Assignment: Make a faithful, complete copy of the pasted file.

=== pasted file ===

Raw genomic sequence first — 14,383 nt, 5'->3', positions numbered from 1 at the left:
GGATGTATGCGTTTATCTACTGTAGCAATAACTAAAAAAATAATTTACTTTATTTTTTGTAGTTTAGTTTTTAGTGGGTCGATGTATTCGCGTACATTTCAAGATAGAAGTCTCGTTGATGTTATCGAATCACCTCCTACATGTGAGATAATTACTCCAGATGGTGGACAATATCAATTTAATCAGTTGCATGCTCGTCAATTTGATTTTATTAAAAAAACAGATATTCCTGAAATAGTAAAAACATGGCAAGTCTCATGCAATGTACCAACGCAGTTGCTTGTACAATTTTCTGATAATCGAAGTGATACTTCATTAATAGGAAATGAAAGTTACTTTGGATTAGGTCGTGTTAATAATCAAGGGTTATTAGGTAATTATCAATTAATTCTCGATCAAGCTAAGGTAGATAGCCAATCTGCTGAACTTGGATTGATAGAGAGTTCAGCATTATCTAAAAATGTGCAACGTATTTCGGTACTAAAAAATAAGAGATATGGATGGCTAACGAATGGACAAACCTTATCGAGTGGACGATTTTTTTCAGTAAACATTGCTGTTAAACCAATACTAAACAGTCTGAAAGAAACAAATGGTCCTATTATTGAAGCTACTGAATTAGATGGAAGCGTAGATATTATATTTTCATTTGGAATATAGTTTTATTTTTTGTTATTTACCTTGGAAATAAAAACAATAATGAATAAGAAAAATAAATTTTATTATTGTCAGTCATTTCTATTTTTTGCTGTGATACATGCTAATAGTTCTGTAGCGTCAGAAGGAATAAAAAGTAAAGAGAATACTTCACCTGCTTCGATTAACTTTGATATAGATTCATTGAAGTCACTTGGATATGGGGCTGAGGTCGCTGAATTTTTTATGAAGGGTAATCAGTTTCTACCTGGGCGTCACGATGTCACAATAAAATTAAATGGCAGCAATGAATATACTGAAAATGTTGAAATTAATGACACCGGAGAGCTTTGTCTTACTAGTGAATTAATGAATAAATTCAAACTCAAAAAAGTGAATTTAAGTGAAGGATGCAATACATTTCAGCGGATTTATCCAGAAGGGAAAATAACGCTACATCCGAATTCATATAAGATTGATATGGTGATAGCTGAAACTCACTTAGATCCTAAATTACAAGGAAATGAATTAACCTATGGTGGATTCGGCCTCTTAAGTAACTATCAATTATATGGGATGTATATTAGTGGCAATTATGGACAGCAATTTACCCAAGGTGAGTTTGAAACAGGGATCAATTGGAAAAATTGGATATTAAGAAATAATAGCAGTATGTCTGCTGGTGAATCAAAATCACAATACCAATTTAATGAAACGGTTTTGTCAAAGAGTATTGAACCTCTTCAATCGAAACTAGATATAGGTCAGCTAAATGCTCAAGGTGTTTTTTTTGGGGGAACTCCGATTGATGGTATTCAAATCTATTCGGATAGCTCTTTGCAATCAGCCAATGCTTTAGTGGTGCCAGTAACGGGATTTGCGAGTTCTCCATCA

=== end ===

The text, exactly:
Raw genomic sequence first — 14,383 nt, 5'->3', positions numbered from 1 at the left:
GGATGTATGCGTTTATCTACTGTAGCAATAACTAAAAAAATAATTTACTTTATTTTTTGTAGTTTAGTTTTTAGTGGGTCGATGTATTCGCGTACATTTCAAGATAGAAGTCTCGTTGATGTTATCGAATCACCTCCTACATGTGAGATAATTACTCCAGATGGTGGACAATATCAATTTAATCAGTTGCATGCTCGTCAATTTGATTTTATTAAAAAAACAGATATTCCTGAAATAGTAAAAACATGGCAAGTCTCATGCAATGTACCAACGCAGTTGCTTGTACAATTTTCTGATAATCGAAGTGATACTTCATTAATAGGAAATGAAAGTTACTTTGGATTAGGTCGTGTTAATAATCAAGGGTTATTAGGTAATTATCAATTAATTCTCGATCAAGCTAAGGTAGATAGCCAATCTGCTGAACTTGGATTGATAGAGAGTTCAGCATTATCTAAAAATGTGCAACGTATTTCGGTACTAAAAAATAAGAGATATGGATGGCTAACGAATGGACAAACCTTATCGAGTGGACGATTTTTTTCAGTAAACATTGCTGTTAAACCAATACTAAACAGTCTGAAAGAAACAAATGGTCCTATTATTGAAGCTACTGAATTAGATGGAAGCGTAGATATTATATTTTCATTTGGAATATAGTTTTATTTTTTGTTATTTACCTTGGAAATAAAAACAATAATGAATAAGAAAAATAAATTTTATTATTGTCAGTCATTTCTATTTTTTGCTGTGATACATGCTAATAGTTCTGTAGCGTCAGAAGGAATAAAAAGTAAAGAGAATACTTCACCTGCTTCGATTAACTTTGATATAGATTCATTGAAGTCACTTGGATATGGGGCTGAGGTCGCTGAATTTTTTATGAAGGGTAATCAGTTTCTACCTGGGCGTCACGATGTCACAATAAAATTAAATGGCAGCAATGAATATACTGAAAATGTTGAAATTAATGACACCGGAGAGCTTTGTCTTACTAGTGAATTAATGAATAAATTCAAACTCAAAAAAGTGAATTTAAGTGAAGGATGCAATACATTTCAGCGGATTTATCCAGAAGGGAAAATAACGCTACATCCGAATTCATATAAGATTGATATGGTGATAGCTGAAACTCACTTAGATCCTAAATTACAAGGAAATGAATTAACCTATGGTGGATTCGGCCTCTTAAGTAACTATCAATTATATGGGATGTATATTAGTGGCAATTATGGACAGCAATTTACCCAAGGTGAGTTTGAAACAGGGATCAATTGGAAAAATTGGATATTAAGAAATAATAGCAGTATGTCTGCTGGTGAATCAAAATCACAATACCAATTTAATGAAACGGTTTTGTCAAAGAGTATTGAACCTCTTCAATCGAAACTAGATATAGGTCAGCTAAATGCTCAAGGTGTTTTTTTTGGGGGAACTCCGATTGATGGTATTCAAATCTATTCGGATAGCTCTTTGCAATCAGCCAATGCTTTAGTGGTGCCAGTAACGGGATTTGCGAGTTCTCCATCA